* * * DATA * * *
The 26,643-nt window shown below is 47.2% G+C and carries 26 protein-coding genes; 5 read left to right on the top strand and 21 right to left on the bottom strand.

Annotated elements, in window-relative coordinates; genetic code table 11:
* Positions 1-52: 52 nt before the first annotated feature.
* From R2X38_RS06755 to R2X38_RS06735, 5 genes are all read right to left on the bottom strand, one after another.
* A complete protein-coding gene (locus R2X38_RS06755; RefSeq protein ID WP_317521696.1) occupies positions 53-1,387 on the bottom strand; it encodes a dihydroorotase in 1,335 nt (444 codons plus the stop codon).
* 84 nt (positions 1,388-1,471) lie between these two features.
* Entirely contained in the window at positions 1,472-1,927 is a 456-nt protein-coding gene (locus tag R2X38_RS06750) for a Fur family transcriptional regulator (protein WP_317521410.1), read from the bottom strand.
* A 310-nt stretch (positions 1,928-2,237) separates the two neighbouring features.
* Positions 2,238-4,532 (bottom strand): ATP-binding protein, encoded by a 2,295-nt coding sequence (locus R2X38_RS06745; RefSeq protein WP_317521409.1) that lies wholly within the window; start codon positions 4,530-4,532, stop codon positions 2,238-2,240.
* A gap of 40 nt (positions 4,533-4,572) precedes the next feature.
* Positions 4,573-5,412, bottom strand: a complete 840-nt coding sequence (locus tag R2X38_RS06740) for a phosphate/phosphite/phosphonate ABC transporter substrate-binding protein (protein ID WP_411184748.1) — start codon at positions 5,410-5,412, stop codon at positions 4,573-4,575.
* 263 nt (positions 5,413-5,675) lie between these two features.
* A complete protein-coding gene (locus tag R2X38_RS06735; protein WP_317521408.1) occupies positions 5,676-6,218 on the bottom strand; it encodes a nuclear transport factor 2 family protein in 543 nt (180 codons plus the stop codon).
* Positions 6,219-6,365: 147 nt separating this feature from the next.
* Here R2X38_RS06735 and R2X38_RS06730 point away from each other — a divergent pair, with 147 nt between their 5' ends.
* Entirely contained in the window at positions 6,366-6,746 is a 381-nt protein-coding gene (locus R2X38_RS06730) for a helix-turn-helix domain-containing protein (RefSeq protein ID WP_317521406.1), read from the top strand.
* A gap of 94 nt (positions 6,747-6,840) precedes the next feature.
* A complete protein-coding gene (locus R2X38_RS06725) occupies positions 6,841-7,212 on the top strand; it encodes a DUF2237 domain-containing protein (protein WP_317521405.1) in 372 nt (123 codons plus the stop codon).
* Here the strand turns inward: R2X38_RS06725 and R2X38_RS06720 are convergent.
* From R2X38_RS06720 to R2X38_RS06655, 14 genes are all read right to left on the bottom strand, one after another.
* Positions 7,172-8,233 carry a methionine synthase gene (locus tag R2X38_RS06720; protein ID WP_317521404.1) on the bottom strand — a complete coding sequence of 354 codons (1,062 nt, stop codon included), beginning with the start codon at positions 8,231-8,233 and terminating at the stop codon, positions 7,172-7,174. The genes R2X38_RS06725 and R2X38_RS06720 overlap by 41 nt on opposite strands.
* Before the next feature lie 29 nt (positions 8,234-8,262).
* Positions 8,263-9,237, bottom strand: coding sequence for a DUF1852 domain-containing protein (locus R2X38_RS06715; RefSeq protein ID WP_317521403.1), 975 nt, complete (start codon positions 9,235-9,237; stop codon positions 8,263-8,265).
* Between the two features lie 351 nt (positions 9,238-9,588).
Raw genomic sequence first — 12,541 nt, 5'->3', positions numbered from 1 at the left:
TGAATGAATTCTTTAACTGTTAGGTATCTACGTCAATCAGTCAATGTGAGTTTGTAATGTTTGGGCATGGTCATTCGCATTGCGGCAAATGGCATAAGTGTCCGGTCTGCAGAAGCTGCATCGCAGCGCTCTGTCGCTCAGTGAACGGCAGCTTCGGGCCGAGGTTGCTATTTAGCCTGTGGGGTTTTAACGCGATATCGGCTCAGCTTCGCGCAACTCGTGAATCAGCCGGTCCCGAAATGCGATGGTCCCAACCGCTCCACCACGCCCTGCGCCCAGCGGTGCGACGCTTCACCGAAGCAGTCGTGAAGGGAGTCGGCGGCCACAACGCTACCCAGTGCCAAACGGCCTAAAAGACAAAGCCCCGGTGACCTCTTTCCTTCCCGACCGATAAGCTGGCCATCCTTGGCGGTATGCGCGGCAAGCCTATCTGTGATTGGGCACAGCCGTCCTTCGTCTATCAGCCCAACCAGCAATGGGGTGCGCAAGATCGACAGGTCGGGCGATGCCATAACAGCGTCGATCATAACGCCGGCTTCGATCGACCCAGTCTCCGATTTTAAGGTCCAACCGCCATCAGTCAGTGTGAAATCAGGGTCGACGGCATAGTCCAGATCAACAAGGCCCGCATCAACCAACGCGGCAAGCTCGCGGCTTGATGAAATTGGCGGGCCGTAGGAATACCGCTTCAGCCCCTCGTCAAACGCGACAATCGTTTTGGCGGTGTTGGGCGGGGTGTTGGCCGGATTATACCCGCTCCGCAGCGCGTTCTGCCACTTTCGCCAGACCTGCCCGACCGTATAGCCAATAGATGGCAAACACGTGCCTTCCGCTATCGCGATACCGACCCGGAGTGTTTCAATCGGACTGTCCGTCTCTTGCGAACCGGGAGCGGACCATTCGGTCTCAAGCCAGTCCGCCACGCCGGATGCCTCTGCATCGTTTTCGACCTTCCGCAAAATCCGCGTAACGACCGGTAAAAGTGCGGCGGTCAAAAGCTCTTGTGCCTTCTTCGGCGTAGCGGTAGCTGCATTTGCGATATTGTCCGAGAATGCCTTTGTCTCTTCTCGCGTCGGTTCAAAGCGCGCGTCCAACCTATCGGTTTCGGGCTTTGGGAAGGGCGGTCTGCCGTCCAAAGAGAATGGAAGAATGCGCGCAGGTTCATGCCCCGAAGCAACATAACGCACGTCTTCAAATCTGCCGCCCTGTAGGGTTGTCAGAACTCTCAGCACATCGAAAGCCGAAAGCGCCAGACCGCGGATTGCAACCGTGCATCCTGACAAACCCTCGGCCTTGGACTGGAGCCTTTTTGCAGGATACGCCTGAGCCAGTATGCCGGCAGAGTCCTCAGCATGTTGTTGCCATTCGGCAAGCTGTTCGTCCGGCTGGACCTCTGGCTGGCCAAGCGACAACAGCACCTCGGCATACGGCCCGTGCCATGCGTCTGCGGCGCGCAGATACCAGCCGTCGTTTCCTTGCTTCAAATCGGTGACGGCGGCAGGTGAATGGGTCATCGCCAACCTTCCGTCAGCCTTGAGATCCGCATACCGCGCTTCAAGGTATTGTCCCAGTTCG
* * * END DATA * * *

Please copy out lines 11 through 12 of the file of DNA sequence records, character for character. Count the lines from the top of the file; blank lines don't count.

* Positions 4,573-5,412, bottom strand: a complete 840-nt coding sequence (locus tag R2X38_RS06740) for a phosphate/phosphite/phosphonate ABC transporter substrate-binding protein (protein ID WP_411184748.1) — start codon at positions 5,410-5,412, stop codon at positions 4,573-4,575.
* 263 nt (positions 5,413-5,675) lie between these two features.